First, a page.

The average frequency of metastatic lesions in LNs of group №10th (LNs of the splenic hilum) in various tumor sites in the stomach is 8.8%. Metastatic lesions in these LNs are likely to worsen the prognosis[38]. The application of splenectomy on principle including for LN dissection of the 10th group was not effective in patients with GC until recently. A small study conducted in Korea by Yu et al[39] demonstrated a tendency toward increased survival after splenectomy; however, this result was not statistically significant. A meta-analysis conducted in 2009 by Yang et al[40] also confirmed an increase in the 5-year survival rate of patients with GC after splenectomy. According to other authors[38], unless the tumor has invaded the spleen, splenectomy is necessary only in case of LN lesions in group №4sa. Therefore, despite the fact that LN dissection of the 10th group is regulated by the JGCA guidelines (2011)[13], the role of splenectomy as a standard stage of D2 LD remains controversial. The answer to this question will likely be clarified soon after the publication of the results of a large randomized trial investigating the efficacy of splenectomy in Japanese patients with cancer of the upper third of the stomach (JCOG 0110 that began in Japan in 2002)[41].

Despite the previous pessimistic results, Hartgrink et al[42] conducted a second analysis of the “Dutch material” in 2001. They found a significant increase in survival in group D2 LD, especially in patients with metastases in LNs of the first stage of metastasis (N1 by JGCA). After 15 years of observation of patients during the Dutch trial, no significant difference in survival between groups under observation has not been noted. However, when the most controversial group of patients with splenectomies and resection of the pancreatic gland was excluded from the analysis, the 15-year survival rate increased dramatically from 22% in D1 LD to 35% in D2 LD (P = 0.006)[43] (Figure 6).

Figure 6
Figure 6 Survival of patients in the Dutch trial after a 15-year observation[43].

In 2013, the results of meta-analysis obtained by 12 randomized controlled major European trials on LD D2 effectiveness were published. These clearly proved the thesis concerning an increased risk of postoperative complications with D2 LD and the possible increase in survival only in the group that did not have splenectomy and resection of the pancreatic gland[44]. Therefore, in the latest European oncology guidelines, D2 LD is the standard surgical procedure but only in highly specialized centers with extensive experience in such surgeries as well as postoperative care[45].

According to the Japanese guidelines on the gastric cancer treatment issued by JGCA (2011)[13], the algorithm of surgical treatment in patients with GC is as follows (Figure 7).

Figure 7
Figure 7 Algorithm of surgical treatment of patients with gastric cancer according to the guidelines provided by Japanese Gastric Cancer Association (2011)[13].

The amount of LD required during surgical treatment of gastric cancer surgery has been quite controversial. Today, however, in light of evidence-based medicine, one can observe the results of this complex evolution of views: D2 LD is considered an unambiguous standard of GC surgical treatment in specialized centers according to national recommendations in Germany[46], the United Kingdom[47] and Italy[48] as well as mutual recommendations of the European Society of Medical Oncologists, Surgical Oncologists and Radiation Therapists (ESMO-ESSO-ESTRO)[45]. Such a consensus of the Eastern and Western surgical schools became possible due to the longstanding scientific and practical search for methods that would help improve the results of GC surgeries using evidence-based medicine[49]. In Western surgical terminology, D2 LD is now called a standard volume of intervention, whereas D2 + LD is an extended operation.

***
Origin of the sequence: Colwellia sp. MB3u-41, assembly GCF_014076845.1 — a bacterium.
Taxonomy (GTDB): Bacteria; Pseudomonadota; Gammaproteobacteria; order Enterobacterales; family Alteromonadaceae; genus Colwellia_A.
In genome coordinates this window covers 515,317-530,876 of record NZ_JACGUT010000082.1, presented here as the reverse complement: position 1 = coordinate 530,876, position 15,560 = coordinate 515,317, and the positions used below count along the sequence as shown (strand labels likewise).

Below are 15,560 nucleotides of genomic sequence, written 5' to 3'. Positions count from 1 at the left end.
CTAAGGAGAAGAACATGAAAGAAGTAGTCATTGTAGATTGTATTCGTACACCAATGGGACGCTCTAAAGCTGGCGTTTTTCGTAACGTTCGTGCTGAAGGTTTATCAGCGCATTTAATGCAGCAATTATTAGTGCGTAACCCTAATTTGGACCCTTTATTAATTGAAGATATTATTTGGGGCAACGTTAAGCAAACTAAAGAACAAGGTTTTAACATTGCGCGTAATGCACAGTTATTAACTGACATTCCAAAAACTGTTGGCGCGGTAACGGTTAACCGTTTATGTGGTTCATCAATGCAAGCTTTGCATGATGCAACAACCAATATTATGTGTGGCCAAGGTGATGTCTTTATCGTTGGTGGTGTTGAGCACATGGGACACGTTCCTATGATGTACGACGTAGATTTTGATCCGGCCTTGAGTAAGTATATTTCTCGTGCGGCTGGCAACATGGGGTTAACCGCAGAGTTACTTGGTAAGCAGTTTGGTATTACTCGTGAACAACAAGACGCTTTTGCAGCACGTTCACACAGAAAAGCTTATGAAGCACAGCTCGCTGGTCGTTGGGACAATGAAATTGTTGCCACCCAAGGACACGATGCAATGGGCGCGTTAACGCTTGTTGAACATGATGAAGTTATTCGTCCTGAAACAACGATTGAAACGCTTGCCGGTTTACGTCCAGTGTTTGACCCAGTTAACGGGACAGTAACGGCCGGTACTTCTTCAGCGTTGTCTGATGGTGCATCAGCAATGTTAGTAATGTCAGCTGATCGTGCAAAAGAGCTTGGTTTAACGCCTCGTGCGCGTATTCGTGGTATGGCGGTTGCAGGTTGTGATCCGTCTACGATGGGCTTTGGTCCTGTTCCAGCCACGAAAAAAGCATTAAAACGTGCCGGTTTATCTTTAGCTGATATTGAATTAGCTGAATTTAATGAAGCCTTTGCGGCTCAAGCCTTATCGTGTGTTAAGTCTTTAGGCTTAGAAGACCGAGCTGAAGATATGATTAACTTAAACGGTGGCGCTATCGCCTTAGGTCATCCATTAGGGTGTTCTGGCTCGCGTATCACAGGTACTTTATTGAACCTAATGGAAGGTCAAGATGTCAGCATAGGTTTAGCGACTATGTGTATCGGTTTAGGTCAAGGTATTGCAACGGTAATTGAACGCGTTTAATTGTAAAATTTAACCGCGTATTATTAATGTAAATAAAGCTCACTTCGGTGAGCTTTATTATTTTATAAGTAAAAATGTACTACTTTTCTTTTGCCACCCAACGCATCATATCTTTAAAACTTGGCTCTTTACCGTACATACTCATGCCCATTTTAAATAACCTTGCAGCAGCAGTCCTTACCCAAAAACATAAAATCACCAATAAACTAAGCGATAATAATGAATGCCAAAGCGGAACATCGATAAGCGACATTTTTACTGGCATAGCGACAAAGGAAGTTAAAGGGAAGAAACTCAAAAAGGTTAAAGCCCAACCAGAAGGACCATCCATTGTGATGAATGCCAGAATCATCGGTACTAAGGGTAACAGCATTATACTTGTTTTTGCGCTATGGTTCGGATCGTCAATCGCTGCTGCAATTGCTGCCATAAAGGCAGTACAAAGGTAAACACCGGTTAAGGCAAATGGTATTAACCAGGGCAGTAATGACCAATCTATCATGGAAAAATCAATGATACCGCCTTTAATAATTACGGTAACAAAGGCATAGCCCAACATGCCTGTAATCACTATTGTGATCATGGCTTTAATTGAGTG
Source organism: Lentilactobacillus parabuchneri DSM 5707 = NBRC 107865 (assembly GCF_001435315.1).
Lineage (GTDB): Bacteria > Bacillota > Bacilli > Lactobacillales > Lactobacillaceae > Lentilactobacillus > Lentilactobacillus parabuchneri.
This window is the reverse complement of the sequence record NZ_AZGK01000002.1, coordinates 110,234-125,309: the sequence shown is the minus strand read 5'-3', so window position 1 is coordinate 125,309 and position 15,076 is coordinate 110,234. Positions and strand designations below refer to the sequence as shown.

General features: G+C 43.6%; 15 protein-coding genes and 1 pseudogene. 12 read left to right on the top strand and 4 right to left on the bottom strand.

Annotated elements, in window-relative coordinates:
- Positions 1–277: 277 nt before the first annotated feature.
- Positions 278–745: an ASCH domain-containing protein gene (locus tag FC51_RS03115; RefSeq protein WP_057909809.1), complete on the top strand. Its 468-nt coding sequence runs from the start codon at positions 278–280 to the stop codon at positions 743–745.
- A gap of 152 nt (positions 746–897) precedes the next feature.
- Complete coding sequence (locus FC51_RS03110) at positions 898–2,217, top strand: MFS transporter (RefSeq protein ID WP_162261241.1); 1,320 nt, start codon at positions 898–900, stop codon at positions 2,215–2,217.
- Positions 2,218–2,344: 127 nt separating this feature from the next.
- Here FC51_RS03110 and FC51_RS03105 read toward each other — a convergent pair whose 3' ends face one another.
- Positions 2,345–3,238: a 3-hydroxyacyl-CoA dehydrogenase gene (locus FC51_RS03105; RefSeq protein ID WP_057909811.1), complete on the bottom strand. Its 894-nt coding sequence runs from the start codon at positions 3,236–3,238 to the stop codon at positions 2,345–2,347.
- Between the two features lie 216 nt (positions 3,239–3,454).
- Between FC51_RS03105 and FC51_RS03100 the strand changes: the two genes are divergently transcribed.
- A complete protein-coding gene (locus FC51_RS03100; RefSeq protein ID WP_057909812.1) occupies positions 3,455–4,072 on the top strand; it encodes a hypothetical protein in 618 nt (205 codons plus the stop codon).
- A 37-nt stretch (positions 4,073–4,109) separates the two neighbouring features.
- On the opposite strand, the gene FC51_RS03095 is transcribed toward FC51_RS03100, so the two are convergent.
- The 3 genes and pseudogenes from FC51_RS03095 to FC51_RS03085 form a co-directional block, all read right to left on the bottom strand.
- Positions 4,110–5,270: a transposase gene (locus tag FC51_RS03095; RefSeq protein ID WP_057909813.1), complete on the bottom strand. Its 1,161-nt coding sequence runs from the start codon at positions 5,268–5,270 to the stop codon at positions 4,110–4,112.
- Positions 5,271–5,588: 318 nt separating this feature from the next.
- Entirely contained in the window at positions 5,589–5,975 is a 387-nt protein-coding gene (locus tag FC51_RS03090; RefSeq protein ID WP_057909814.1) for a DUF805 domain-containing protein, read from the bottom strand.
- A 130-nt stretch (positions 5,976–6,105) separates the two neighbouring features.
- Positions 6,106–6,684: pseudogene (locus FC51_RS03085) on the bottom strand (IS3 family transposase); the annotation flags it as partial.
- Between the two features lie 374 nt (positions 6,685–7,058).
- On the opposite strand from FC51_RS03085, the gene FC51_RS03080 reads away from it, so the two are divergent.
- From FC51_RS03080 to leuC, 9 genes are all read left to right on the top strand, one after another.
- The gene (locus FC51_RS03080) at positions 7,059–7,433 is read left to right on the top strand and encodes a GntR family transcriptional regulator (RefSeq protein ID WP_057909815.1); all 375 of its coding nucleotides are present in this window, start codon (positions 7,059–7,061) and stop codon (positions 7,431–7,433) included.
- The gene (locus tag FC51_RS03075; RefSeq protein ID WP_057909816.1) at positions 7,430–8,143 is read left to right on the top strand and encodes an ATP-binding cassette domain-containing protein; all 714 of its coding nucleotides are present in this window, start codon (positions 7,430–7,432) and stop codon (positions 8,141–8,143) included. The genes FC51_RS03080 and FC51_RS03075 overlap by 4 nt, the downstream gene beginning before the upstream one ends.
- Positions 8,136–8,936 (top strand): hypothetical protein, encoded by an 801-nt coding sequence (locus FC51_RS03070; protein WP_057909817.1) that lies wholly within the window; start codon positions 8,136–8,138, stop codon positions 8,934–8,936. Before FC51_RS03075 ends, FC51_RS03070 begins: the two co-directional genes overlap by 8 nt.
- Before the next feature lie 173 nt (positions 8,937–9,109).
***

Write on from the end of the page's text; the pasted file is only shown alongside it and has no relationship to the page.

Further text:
This debate into the effectiveness of extended (D2 + LD) interventions in GC cases remains open. A well-known clinical study conducted by Sasako et al[34] did not demonstrate an increase in survival after D2 + para-aortic LD for patients with resectable GC. However, many recent studies have demonstrated the possibility of increased survival after the application of extended LD in a selected group of patients with a high risk of metastasis in LNs of the N°16 station[50,51].

Furthermore, the effectiveness of laparoscopic D2 LD in GC cases remains undetermined. Today, clinical research is underway in the KLASS-2 trial, which aims to determine the effectiveness of such interventions. The impact of interventions with D1 +, D2 and D2 + LD on the risk of intraperitoneal progression of GC after surgery[6] remains unknown.


The data show that D2 LD can improve the prognosis in European GC patients, but only when the surgical quality of LD execution is adequate. As part of the 10th IGCC in 2013 in Verona, Italy, the former president of the European Society of Surgical Oncology, Professor C. van de Velde, noted in his expert lecture that “the only way to improve the efficiency of surgical treatment of gastric cancer in Europe is to place patients in specialized surgical centers, provide training so that individual surgeons could specialize on the issue of LD D2 and an objective and permanent audit on quality of lymphadenectomy in each surgical center”.


P- Reviewer: Gu GL, Inokuchi M, Park WS S- Editor: Gong ZM L- Editor: A E- Editor: Lu YJ